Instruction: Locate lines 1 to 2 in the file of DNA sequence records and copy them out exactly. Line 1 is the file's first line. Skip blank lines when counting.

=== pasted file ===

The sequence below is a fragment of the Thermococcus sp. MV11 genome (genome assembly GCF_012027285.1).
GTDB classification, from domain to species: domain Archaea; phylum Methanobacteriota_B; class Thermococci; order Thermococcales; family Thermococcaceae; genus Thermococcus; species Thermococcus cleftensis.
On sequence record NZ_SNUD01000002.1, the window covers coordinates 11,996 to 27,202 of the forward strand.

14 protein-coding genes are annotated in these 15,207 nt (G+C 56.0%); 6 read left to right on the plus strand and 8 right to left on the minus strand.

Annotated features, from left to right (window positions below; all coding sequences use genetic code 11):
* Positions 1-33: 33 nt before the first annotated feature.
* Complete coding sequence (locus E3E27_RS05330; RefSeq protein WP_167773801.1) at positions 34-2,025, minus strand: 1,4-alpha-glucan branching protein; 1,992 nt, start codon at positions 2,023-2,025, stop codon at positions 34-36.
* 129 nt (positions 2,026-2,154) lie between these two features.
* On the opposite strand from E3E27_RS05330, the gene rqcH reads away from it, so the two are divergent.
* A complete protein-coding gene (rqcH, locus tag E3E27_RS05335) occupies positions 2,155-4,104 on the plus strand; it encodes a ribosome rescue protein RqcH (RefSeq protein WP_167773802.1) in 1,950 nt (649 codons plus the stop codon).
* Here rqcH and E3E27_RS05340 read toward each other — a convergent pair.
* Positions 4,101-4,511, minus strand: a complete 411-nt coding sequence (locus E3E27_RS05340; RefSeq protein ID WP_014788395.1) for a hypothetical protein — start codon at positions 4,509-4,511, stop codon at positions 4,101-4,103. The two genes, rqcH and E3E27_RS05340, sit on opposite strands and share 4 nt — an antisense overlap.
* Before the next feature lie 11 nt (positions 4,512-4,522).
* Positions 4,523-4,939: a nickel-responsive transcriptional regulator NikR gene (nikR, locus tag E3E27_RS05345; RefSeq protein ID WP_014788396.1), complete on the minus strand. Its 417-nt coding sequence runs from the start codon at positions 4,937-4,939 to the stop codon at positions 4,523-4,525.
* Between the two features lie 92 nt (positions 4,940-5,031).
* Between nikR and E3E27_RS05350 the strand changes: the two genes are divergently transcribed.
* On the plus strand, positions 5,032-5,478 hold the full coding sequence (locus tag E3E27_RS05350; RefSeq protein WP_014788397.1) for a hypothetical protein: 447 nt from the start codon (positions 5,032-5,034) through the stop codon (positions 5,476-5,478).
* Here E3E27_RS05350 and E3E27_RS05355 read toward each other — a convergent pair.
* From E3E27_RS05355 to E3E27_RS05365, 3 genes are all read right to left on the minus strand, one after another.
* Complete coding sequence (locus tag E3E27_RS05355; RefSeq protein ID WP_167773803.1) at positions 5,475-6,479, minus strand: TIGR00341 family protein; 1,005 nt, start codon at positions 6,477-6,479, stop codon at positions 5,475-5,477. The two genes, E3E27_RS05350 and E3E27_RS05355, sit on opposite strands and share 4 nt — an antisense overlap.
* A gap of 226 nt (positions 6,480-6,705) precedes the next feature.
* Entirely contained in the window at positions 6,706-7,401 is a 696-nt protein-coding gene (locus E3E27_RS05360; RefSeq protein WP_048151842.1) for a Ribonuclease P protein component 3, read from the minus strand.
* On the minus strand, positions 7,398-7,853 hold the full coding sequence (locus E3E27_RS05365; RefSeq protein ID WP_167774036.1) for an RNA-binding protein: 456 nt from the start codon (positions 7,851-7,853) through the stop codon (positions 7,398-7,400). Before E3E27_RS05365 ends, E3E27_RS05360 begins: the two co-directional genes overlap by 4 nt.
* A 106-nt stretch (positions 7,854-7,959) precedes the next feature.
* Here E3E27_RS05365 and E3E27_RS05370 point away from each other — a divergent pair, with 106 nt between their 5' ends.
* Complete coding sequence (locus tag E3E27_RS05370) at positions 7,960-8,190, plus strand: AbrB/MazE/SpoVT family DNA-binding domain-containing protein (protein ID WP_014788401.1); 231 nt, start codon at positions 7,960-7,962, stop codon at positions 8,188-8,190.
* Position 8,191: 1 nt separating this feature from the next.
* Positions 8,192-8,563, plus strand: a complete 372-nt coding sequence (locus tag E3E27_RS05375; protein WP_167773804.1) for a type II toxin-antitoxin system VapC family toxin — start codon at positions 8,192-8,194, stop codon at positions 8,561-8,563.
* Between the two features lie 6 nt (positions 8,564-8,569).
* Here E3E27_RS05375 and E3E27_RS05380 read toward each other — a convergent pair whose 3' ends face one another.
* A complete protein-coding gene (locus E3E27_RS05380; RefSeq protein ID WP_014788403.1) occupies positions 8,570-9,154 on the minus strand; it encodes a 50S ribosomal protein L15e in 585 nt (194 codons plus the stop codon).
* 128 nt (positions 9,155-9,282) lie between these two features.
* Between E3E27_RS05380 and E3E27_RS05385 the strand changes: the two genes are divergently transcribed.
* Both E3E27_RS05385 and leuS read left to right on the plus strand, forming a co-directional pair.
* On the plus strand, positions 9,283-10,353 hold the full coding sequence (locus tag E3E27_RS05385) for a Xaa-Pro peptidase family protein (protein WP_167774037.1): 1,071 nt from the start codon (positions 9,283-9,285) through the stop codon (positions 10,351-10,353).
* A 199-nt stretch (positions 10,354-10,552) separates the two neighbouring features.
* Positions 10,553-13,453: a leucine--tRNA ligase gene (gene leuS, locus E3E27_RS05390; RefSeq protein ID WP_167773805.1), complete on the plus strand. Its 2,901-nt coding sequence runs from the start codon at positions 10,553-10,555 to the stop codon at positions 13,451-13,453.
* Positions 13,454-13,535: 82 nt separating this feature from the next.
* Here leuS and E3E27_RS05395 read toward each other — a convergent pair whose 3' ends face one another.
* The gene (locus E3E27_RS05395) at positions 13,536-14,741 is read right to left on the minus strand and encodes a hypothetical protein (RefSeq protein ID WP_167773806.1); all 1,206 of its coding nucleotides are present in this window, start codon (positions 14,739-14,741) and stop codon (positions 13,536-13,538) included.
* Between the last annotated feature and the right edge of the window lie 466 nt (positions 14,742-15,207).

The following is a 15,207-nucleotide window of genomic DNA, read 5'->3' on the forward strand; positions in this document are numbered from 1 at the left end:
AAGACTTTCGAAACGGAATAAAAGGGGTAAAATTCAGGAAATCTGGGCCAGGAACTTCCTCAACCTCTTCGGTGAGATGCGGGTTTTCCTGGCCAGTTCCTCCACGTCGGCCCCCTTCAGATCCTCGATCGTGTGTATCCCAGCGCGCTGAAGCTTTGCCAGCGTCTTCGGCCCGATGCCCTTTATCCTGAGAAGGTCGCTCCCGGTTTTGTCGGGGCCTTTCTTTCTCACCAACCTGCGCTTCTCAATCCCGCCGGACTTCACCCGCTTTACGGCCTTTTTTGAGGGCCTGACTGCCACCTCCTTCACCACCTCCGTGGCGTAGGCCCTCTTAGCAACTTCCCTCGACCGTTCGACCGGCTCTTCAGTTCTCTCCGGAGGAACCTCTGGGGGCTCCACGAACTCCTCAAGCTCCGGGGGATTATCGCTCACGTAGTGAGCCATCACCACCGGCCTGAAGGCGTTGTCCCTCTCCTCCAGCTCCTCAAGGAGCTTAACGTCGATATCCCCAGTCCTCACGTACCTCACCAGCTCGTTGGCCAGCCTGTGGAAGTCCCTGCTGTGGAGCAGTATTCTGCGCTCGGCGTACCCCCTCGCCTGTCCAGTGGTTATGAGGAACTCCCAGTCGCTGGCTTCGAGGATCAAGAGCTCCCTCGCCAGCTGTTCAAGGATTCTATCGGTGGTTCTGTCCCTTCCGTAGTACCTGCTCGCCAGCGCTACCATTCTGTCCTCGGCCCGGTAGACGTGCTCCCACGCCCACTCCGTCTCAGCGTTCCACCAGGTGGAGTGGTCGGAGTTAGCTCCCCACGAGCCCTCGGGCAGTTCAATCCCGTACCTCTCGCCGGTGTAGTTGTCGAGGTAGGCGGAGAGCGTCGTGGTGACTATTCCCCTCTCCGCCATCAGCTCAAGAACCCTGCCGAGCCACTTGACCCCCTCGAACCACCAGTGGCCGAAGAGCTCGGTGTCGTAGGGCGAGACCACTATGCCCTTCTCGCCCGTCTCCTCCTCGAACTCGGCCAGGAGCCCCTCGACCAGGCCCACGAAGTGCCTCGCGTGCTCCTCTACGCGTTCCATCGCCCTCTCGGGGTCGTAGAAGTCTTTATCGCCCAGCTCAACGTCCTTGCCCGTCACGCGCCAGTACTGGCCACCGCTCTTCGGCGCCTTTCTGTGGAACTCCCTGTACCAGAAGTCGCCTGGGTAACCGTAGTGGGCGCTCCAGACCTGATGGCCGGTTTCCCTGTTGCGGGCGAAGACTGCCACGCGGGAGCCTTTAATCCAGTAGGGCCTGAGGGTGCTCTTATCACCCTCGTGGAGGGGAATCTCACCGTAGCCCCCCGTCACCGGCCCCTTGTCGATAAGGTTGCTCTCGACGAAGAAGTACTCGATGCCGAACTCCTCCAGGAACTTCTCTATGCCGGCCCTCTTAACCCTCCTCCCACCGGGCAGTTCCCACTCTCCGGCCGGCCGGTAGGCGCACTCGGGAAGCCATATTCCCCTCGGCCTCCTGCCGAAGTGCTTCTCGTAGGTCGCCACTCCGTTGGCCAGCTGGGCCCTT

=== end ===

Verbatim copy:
The sequence below is a fragment of the Thermococcus sp. MV11 genome (genome assembly GCF_012027285.1).
GTDB classification, from domain to species: domain Archaea; phylum Methanobacteriota_B; class Thermococci; order Thermococcales; family Thermococcaceae; genus Thermococcus; species Thermococcus cleftensis.